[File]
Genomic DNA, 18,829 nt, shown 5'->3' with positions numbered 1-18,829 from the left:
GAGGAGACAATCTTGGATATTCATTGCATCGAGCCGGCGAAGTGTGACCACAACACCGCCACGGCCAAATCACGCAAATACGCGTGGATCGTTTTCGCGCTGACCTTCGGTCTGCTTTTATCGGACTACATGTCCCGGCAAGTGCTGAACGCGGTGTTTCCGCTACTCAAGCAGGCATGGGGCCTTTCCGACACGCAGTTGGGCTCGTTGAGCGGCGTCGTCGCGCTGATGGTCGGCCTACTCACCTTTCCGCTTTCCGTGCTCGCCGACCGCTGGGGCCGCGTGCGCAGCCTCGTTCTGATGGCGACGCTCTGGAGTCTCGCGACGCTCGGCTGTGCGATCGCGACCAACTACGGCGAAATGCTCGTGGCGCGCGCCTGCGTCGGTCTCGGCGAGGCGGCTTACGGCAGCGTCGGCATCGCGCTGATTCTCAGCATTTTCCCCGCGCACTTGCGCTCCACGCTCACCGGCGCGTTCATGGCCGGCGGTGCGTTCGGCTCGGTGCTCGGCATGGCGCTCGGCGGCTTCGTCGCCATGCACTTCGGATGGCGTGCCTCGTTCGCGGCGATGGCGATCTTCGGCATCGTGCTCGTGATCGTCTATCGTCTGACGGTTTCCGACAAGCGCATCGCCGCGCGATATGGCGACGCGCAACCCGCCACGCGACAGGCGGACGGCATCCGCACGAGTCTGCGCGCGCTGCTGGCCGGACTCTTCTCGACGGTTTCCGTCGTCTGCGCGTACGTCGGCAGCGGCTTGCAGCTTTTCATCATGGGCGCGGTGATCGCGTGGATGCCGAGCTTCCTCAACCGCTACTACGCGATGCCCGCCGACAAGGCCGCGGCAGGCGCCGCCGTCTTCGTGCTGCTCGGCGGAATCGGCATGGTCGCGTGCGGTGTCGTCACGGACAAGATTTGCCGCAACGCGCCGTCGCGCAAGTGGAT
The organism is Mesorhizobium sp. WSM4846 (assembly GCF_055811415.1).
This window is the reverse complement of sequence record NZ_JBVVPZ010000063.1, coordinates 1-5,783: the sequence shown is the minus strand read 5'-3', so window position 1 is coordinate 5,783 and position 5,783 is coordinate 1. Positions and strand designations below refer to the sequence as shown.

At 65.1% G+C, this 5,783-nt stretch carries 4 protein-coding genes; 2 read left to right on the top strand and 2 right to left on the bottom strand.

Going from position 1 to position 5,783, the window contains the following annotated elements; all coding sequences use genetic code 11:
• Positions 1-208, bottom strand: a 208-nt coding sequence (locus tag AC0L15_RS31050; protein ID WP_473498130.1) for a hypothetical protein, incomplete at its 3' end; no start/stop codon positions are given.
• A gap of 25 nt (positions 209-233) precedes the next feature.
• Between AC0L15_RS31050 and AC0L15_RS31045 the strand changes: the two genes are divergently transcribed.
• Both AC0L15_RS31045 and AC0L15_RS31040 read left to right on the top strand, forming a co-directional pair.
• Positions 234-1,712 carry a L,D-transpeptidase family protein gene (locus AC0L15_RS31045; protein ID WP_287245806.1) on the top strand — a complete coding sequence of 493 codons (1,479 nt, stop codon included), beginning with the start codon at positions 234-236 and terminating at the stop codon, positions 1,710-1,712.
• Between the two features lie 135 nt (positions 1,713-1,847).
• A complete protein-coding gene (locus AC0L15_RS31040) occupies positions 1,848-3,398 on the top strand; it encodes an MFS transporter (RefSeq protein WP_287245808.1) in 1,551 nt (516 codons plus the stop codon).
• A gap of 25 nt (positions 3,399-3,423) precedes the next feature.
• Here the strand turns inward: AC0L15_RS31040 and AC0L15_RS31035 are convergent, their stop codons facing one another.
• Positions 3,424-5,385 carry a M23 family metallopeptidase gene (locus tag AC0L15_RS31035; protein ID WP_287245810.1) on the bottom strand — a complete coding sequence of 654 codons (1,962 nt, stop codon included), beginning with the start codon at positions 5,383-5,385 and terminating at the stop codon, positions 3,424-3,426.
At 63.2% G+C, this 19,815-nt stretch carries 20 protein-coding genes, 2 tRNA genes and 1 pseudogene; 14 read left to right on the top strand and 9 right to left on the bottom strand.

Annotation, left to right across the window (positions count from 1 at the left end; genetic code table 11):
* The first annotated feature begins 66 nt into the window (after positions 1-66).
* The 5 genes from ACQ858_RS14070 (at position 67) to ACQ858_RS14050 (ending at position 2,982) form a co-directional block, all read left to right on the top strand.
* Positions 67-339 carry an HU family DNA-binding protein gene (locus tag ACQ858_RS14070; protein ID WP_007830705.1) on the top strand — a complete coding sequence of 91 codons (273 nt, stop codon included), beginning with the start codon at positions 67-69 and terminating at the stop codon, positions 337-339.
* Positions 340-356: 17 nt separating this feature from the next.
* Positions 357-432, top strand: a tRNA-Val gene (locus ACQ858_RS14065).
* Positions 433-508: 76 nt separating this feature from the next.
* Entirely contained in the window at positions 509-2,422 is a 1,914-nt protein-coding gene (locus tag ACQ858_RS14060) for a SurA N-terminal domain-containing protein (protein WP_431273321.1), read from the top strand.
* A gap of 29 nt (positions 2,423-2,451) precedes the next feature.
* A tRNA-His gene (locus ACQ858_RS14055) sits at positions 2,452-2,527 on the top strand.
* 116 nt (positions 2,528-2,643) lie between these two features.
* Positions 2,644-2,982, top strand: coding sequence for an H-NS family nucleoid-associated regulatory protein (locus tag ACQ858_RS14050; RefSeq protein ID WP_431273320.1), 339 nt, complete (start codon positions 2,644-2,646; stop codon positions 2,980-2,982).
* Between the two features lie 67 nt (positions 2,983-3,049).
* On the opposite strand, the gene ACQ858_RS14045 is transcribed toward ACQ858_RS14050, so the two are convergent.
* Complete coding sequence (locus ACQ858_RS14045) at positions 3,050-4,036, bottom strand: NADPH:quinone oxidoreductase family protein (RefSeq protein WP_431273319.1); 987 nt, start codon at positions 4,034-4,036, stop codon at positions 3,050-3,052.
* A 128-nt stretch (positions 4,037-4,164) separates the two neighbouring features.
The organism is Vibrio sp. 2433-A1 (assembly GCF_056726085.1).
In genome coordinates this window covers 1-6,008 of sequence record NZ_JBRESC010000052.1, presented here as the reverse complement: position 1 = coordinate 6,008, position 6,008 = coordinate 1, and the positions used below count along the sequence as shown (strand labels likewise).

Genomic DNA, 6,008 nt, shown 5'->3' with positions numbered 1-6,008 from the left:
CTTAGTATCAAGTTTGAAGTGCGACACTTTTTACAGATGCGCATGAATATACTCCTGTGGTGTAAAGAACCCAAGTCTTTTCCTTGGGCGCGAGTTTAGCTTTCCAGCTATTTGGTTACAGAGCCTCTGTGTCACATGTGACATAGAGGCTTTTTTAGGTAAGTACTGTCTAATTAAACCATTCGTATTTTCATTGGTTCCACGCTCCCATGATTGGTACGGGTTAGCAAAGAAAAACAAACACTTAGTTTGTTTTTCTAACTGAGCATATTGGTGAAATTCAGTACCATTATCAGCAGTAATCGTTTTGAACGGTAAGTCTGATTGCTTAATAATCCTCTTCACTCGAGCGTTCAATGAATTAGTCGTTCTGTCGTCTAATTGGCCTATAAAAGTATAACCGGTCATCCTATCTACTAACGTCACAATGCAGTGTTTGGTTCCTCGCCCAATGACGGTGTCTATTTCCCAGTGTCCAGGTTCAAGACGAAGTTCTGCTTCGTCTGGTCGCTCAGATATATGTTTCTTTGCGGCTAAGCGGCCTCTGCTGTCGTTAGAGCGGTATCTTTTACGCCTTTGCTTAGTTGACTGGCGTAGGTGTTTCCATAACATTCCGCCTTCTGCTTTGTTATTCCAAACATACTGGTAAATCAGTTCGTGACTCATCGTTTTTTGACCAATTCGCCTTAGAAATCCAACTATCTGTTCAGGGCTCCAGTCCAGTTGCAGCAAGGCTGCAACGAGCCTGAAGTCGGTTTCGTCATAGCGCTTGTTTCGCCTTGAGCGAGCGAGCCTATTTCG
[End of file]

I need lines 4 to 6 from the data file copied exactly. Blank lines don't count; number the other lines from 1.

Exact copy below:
This window is the reverse complement of sequence record NZ_JBVVPZ010000063.1, coordinates 1-5,783: the sequence shown is the minus strand read 5'-3', so window position 1 is coordinate 5,783 and position 5,783 is coordinate 1. Positions and strand designations below refer to the sequence as shown.

At 65.1% G+C, this 5,783-nt stretch carries 4 protein-coding genes; 2 read left to right on the top strand and 2 right to left on the bottom strand.

Going from position 1 to position 5,783, the window contains the following annotated elements; all coding sequences use genetic code 11: